September 07, 2017
On Thursday afternoon, Philadelphia Eagles owner Jeff Lurie called an impromptu press conference at the NovaCare Complex.
Many were wondering why, with just a few days before his team opens their 2017 season in Washington, Lurie decided that he wanted to speak – after all, the last time he spoke with reporters was during the NFL owners meetings back in March.
Well, a lot has happened since then and, according to Lurie, he just wanted to give everyone a chance to ask him any questions before football officially returns to Philly. And what he wound up doing was offering a ringing endorsement of Howie Roseman, who has been the team's general manager since 2010 (with the exception of 2015 when they handed over that role to then-coach Chip Kelly), who has failed to deliver a playoff victory during his tenure.
“I think Howie’s done a tremendous job,” Lurie said. “I have real, total confidence in Howie. The last couple years have seen remarkable, franchise-changing decisions. As I’ve said before, it is not easy to not tank and be able to accomplish the goals you want in the NFL. It’s so hard to get quarterbacks. And the maneuvering, the use of assets the way we did, the identification of the one player we had a lot of confidence in, Carson Wentz, at a time when other teams all needed quarterbacks. That’s just one of many, many key things that Howie, the player personnel department, analytics, everybody has participated in – and the coaches in a big way.
“Ever since then, it’s been one domino after another in terms of smart moves. Really happy with the additions this offseason, as I was last offseason.”
Lurie, who said that Roseman's primary job is to manage all the departments he oversees – scouting, analytics, basically everything football related – and then make final decisions. Roseman is also in charge of the salary cap, something his boss said played a big role in how the team approached this offseason, specifically how they were able to build for the long term without sacrificing a chance to win now.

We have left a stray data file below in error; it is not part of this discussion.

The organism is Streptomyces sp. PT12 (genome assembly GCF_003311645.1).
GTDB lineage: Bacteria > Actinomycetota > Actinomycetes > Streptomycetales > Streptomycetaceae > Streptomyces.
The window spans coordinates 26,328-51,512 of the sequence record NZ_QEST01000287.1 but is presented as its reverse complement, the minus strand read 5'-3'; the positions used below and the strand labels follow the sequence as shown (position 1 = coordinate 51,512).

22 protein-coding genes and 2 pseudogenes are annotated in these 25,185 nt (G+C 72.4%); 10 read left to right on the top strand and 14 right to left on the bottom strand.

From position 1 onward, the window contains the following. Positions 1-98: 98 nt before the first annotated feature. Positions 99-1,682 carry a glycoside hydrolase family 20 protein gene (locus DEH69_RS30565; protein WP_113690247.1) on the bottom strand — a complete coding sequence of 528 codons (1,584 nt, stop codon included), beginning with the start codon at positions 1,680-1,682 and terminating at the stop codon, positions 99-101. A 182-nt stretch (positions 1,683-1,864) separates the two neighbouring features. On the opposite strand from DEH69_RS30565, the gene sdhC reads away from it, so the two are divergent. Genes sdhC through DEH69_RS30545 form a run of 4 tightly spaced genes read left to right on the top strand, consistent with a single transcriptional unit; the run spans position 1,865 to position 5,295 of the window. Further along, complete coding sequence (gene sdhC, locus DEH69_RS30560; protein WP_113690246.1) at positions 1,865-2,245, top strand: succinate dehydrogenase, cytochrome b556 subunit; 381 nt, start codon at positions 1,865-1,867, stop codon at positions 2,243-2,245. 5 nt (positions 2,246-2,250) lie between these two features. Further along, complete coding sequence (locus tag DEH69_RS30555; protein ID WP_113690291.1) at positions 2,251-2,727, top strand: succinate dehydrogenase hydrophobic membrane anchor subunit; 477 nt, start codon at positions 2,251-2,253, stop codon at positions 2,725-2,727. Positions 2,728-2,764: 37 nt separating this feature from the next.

“The key – and I think it’s being philosophically smart – which is this: Can you take a patient mid-term and long-term view, and at the same time maximize short-term opportunities? That’s also not easy to do in the NFL," Lurie said when asked what he liked most about the team's 2017 offseason. "So what we’ve been able to do this offseason is really improve with a lot of good young players, position ourselves to have the flexibility to re-sign every good player we have, and, at the same time, adding some one-year players that are very good players, like Alshon Jeffery and Timmy Jernigan, where you have the ability to potentially have their rights and extend them and go forward.
“That dual purpose – some franchises you can see it happening now with this potential quarterback draft class, where they’re just trading away assets and trying to get draft picks. We’ve taken the philosophy that we can try to get a franchise quarterback and then try to maximize the short-term and the long term the best you can. And consistently, every decision for the short-term has been where we don’t sacrifice any mid-term or long-term flexibility. And that’s the absolute standard in which we believe.”
Roseman, however, isn't the one in charge of developing the players he acquires. That falls on the coaching staff, specifically head coach Doug Pederson, who recently drew harsh criticism from Mike Lombardi, a former NFL GM and exec who said the Birds' coach was the least qualified person he's seen in over 30 years experience in the NFL.
But Lurie didn't seem to put much stock in the opinions of Lombardi, who was actually a former employee of Lurie's for a season – he was the Eagles' Director of Pro Personnel in 1998.
"I have a strong endorsement of Doug," Lurie said. "First of all, those comments – you guys call it 'clickbait,' 'hot takes' – that's how I saw that. But think about this: Doug took over a team that had locker room issues with the previous head coach, lost his starting quarterback 10 days before the start of the season and was asked to use our young third-string quarterback, had to put together a coaching staff – and my personal opinion of the coaching staff that he put together is absolutely outstanding. And that is a huge credit [to Doug].
"Quarterback analysis, locker room chemistry, and the ability to put together a top-notch coaching staff. Those are three key ingredients, and I think he aced them all. Yes, there are going to be growing pains with any first-year coach – we had that with Andy, we had that with Chip – no matter who it is. I see him as someone who can keep improving. He's a listener, a collaborator, and I think he has terrific relationships with the players.
"The future is in front of him, and it's there for the taking."
The first step would be making the playoffs.
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